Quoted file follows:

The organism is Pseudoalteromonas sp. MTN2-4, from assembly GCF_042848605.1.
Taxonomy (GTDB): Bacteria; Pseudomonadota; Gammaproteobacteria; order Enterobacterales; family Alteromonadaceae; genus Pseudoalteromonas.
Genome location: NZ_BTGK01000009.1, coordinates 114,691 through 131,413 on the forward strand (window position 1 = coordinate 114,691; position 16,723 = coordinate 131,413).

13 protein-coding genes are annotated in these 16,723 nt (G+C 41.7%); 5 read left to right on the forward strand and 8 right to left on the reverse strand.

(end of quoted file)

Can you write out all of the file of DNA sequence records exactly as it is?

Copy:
The organism is Pseudoalteromonas sp. MTN2-4, from assembly GCF_042848605.1.
Taxonomy (GTDB): Bacteria; Pseudomonadota; Gammaproteobacteria; order Enterobacterales; family Alteromonadaceae; genus Pseudoalteromonas.
Genome location: NZ_BTGK01000009.1, coordinates 114,691 through 131,413 on the forward strand (window position 1 = coordinate 114,691; position 16,723 = coordinate 131,413).

13 protein-coding genes are annotated in these 16,723 nt (G+C 41.7%); 5 read left to right on the forward strand and 8 right to left on the reverse strand.